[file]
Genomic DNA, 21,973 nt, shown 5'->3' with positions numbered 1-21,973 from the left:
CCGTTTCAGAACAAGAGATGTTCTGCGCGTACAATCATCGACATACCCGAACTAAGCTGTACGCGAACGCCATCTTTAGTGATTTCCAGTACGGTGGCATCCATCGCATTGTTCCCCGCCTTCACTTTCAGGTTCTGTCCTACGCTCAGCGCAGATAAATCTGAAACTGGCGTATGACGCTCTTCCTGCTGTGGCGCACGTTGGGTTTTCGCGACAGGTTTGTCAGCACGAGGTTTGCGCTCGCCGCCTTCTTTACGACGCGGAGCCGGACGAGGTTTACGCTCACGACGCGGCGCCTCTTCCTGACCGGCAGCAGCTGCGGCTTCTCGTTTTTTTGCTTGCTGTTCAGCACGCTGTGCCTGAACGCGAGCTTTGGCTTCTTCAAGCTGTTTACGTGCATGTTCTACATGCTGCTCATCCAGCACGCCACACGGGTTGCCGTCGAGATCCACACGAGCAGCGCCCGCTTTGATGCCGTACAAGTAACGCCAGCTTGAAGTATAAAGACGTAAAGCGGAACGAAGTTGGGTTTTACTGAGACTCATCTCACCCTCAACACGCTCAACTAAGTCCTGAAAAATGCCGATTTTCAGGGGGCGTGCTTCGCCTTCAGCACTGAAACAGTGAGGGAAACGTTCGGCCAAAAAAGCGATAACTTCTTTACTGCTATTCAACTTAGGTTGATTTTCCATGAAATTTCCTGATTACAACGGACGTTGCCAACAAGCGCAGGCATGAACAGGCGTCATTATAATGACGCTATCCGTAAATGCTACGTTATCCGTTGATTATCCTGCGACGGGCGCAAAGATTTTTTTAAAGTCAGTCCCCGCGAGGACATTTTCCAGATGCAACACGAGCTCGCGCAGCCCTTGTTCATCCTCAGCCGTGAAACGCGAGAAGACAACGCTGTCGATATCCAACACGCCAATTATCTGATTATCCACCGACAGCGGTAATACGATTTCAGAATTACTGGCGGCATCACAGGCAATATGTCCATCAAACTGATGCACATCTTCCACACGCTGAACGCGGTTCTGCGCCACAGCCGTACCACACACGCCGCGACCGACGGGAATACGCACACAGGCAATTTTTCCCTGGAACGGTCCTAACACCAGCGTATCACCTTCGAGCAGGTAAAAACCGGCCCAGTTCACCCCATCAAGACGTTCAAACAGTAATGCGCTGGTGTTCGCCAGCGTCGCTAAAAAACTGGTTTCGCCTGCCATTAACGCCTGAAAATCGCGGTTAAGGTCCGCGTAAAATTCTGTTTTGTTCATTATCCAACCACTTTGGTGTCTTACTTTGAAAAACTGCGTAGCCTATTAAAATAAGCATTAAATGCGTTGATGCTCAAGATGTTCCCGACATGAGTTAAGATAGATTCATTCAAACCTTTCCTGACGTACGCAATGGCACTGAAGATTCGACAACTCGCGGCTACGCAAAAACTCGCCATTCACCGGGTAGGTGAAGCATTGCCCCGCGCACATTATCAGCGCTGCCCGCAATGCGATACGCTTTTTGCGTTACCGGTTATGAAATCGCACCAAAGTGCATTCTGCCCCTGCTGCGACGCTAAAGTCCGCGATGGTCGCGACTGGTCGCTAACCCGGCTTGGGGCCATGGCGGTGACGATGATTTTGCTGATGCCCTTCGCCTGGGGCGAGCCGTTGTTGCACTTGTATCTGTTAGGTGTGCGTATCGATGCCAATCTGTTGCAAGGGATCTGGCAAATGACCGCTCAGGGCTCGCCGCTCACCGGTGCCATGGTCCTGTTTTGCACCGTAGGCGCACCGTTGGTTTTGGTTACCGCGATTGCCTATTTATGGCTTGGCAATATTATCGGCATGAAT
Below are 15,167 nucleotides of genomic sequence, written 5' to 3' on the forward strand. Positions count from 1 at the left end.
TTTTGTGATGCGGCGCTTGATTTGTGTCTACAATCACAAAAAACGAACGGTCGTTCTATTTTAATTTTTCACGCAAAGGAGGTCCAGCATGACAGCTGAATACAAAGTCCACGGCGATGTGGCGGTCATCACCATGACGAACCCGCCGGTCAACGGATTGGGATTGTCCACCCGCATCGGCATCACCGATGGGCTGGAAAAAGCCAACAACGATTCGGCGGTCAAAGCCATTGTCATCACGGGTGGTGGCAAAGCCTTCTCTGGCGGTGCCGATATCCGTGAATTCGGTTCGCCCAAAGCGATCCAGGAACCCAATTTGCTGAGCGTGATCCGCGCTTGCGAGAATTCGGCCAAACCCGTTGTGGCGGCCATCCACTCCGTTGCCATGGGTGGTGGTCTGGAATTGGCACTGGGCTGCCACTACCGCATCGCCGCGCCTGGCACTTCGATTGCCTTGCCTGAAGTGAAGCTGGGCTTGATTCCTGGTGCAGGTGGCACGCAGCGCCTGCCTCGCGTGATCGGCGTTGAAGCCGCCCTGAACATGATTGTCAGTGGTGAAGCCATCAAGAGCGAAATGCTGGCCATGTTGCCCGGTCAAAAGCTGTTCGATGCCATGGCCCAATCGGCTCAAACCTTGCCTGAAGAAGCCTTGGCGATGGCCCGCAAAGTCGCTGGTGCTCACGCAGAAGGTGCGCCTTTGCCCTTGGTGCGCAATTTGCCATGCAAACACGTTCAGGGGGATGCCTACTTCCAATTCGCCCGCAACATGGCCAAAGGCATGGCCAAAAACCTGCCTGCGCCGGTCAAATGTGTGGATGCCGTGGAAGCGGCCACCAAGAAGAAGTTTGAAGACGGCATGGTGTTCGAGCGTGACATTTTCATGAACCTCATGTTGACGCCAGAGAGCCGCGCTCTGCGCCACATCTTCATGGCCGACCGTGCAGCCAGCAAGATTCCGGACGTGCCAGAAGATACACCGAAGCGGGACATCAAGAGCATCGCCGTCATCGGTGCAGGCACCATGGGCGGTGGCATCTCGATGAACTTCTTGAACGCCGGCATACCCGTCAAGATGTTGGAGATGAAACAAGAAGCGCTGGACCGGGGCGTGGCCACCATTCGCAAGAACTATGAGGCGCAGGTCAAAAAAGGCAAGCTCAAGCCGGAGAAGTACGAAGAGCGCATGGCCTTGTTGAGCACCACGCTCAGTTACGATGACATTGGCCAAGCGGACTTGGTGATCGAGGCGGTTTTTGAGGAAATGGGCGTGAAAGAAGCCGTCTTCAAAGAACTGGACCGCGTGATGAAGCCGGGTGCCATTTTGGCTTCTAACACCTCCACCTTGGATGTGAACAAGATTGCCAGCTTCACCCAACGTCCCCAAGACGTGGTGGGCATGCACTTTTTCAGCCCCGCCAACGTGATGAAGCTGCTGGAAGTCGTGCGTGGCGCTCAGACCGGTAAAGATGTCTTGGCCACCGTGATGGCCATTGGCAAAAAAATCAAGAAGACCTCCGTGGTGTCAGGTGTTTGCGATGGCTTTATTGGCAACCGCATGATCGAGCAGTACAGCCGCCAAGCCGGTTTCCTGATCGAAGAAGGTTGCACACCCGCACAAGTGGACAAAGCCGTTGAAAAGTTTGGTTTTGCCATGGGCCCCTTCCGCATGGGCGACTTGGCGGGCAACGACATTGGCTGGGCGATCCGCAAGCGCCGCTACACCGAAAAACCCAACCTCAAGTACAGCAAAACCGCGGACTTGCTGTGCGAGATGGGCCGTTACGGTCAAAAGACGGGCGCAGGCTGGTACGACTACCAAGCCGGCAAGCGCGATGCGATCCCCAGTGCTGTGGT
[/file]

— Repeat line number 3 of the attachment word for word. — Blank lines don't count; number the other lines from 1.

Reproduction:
Below are 15,167 nucleotides of genomic sequence, written 5' to 3' on the forward strand. Positions count from 1 at the left end.